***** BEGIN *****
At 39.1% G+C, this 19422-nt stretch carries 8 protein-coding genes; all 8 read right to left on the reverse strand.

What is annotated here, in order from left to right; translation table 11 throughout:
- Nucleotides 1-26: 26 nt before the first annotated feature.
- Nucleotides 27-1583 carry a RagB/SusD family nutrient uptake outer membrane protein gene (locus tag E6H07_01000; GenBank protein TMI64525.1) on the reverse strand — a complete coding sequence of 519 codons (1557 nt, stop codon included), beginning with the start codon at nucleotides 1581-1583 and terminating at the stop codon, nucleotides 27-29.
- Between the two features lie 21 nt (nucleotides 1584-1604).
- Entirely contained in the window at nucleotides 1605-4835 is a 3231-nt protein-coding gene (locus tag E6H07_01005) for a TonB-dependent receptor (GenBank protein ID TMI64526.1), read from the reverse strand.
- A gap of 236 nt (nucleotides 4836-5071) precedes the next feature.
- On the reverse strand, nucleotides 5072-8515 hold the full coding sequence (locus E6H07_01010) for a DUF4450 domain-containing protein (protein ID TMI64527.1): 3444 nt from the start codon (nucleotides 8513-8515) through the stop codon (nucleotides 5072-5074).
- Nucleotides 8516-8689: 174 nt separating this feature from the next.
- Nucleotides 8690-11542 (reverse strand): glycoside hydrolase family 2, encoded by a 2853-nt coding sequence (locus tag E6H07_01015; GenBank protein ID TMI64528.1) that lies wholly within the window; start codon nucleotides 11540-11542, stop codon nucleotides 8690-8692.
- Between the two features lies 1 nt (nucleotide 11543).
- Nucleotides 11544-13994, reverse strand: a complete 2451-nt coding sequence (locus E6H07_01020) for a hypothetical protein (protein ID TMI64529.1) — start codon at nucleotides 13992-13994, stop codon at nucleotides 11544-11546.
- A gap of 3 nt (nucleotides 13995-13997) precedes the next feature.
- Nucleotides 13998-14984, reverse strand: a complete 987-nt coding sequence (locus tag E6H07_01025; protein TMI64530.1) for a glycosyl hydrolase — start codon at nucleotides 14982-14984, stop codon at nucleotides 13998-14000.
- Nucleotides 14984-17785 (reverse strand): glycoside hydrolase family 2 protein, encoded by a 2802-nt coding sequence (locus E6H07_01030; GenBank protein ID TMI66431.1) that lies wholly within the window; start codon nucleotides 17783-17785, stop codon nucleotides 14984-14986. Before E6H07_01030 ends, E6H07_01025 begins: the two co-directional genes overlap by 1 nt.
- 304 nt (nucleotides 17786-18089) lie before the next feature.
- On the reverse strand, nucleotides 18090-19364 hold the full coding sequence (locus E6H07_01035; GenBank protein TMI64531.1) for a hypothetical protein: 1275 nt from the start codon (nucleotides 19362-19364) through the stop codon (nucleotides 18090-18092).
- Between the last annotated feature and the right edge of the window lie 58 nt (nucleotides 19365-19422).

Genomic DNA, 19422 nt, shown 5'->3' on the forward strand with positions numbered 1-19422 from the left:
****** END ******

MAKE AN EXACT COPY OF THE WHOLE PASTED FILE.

At 39.1% G+C, this 19422-nt stretch carries 8 protein-coding genes; all 8 read right to left on the reverse strand.

What is annotated here, in order from left to right; translation table 11 throughout:
- Nucleotides 1-26: 26 nt before the first annotated feature.
- Nucleotides 27-1583 carry a RagB/SusD family nutrient uptake outer membrane protein gene (locus tag E6H07_01000; GenBank protein TMI64525.1) on the reverse strand — a complete coding sequence of 519 codons (1557 nt, stop codon included), beginning with the start codon at nucleotides 1581-1583 and terminating at the stop codon, nucleotides 27-29.
- Between the two features lie 21 nt (nucleotides 1584-1604).
- Entirely contained in the window at nucleotides 1605-4835 is a 3231-nt protein-coding gene (locus tag E6H07_01005) for a TonB-dependent receptor (GenBank protein ID TMI64526.1), read from the reverse strand.
- A gap of 236 nt (nucleotides 4836-5071) precedes the next feature.
- On the reverse strand, nucleotides 5072-8515 hold the full coding sequence (locus E6H07_01010) for a DUF4450 domain-containing protein (protein ID TMI64527.1): 3444 nt from the start codon (nucleotides 8513-8515) through the stop codon (nucleotides 5072-5074).
- Nucleotides 8516-8689: 174 nt separating this feature from the next.
- Nucleotides 8690-11542 (reverse strand): glycoside hydrolase family 2, encoded by a 2853-nt coding sequence (locus tag E6H07_01015; GenBank protein ID TMI64528.1) that lies wholly within the window; start codon nucleotides 11540-11542, stop codon nucleotides 8690-8692.
- Between the two features lies 1 nt (nucleotide 11543).
- Nucleotides 11544-13994, reverse strand: a complete 2451-nt coding sequence (locus E6H07_01020) for a hypothetical protein (protein ID TMI64529.1) — start codon at nucleotides 13992-13994, stop codon at nucleotides 11544-11546.
- A gap of 3 nt (nucleotides 13995-13997) precedes the next feature.
- Nucleotides 13998-14984, reverse strand: a complete 987-nt coding sequence (locus tag E6H07_01025; protein TMI64530.1) for a glycosyl hydrolase — start codon at nucleotides 14982-14984, stop codon at nucleotides 13998-14000.
- Nucleotides 14984-17785 (reverse strand): glycoside hydrolase family 2 protein, encoded by a 2802-nt coding sequence (locus E6H07_01030; GenBank protein ID TMI66431.1) that lies wholly within the window; start codon nucleotides 17783-17785, stop codon nucleotides 14984-14986. Before E6H07_01030 ends, E6H07_01025 begins: the two co-directional genes overlap by 1 nt.
- 304 nt (nucleotides 17786-18089) lie before the next feature.
- On the reverse strand, nucleotides 18090-19364 hold the full coding sequence (locus E6H07_01035; GenBank protein TMI64531.1) for a hypothetical protein: 1275 nt from the start codon (nucleotides 19362-19364) through the stop codon (nucleotides 18090-18092).
- Between the last annotated feature and the right edge of the window lie 58 nt (nucleotides 19365-19422).

Genomic DNA, 19422 nt, shown 5'->3' on the forward strand with positions numbered 1-19422 from the left: